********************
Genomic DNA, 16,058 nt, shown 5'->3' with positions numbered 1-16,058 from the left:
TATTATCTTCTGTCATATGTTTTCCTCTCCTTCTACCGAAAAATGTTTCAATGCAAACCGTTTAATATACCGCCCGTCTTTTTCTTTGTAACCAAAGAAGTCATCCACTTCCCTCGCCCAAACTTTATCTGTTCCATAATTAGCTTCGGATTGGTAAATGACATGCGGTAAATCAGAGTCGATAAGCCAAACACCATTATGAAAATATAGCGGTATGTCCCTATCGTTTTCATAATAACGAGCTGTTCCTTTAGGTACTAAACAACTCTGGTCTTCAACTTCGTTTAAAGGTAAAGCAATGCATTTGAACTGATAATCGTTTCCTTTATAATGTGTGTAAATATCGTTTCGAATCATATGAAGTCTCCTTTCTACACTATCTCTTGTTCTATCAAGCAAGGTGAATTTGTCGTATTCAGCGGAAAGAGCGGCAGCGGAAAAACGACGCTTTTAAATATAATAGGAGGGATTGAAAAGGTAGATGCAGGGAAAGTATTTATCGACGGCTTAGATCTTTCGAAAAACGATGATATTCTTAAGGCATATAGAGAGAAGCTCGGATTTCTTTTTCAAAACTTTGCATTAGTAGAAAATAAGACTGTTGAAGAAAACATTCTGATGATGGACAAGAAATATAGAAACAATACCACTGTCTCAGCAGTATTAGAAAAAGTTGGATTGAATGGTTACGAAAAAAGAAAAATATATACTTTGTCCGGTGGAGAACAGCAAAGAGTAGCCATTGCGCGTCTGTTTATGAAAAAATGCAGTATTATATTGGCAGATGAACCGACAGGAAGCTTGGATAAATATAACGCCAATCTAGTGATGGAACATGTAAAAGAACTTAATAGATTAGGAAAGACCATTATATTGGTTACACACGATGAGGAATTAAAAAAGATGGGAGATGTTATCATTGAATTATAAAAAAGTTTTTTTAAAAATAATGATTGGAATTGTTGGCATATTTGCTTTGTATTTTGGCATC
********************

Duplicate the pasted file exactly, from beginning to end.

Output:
Genomic DNA, 16,058 nt, shown 5'->3' with positions numbered 1-16,058 from the left:
TATTATCTTCTGTCATATGTTTTCCTCTCCTTCTACCGAAAAATGTTTCAATGCAAACCGTTTAATATACCGCCCGTCTTTTTCTTTGTAACCAAAGAAGTCATCCACTTCCCTCGCCCAAACTTTATCTGTTCCATAATTAGCTTCGGATTGGTAAATGACATGCGGTAAATCAGAGTCGATAAGCCAAACACCATTATGAAAATATAGCGGTATGTCCCTATCGTTTTCATAATAACGAGCTGTTCCTTTAGGTACTAAACAACTCTGGTCTTCAACTTCGTTTAAAGGTAAAGCAATGCATTTGAACTGATAATCGTTTCCTTTATAATGTGTGTAAATATCGTTTCGAATCATATGAAGTCTCCTTTCTACACTATCTCTTGTTCTATCAAGCAAGGTGAATTTGTCGTATTCAGCGGAAAGAGCGGCAGCGGAAAAACGACGCTTTTAAATATAATAGGAGGGATTGAAAAGGTAGATGCAGGGAAAGTATTTATCGACGGCTTAGATCTTTCGAAAAACGATGATATTCTTAAGGCATATAGAGAGAAGCTCGGATTTCTTTTTCAAAACTTTGCATTAGTAGAAAATAAGACTGTTGAAGAAAACATTCTGATGATGGACAAGAAATATAGAAACAATACCACTGTCTCAGCAGTATTAGAAAAAGTTGGATTGAATGGTTACGAAAAAAGAAAAATATATACTTTGTCCGGTGGAGAACAGCAAAGAGTAGCCATTGCGCGTCTGTTTATGAAAAAATGCAGTATTATATTGGCAGATGAACCGACAGGAAGCTTGGATAAATATAACGCCAATCTAGTGATGGAACATGTAAAAGAACTTAATAGATTAGGAAAGACCATTATATTGGTTACACACGATGAGGAATTAAAAAAGATGGGAGATGTTATCATTGAATTATAAAAAAGTTTTTTTAAAAATAATGATTGGAATTGTTGGCATATTTGCTTTGTATTTTGGCATC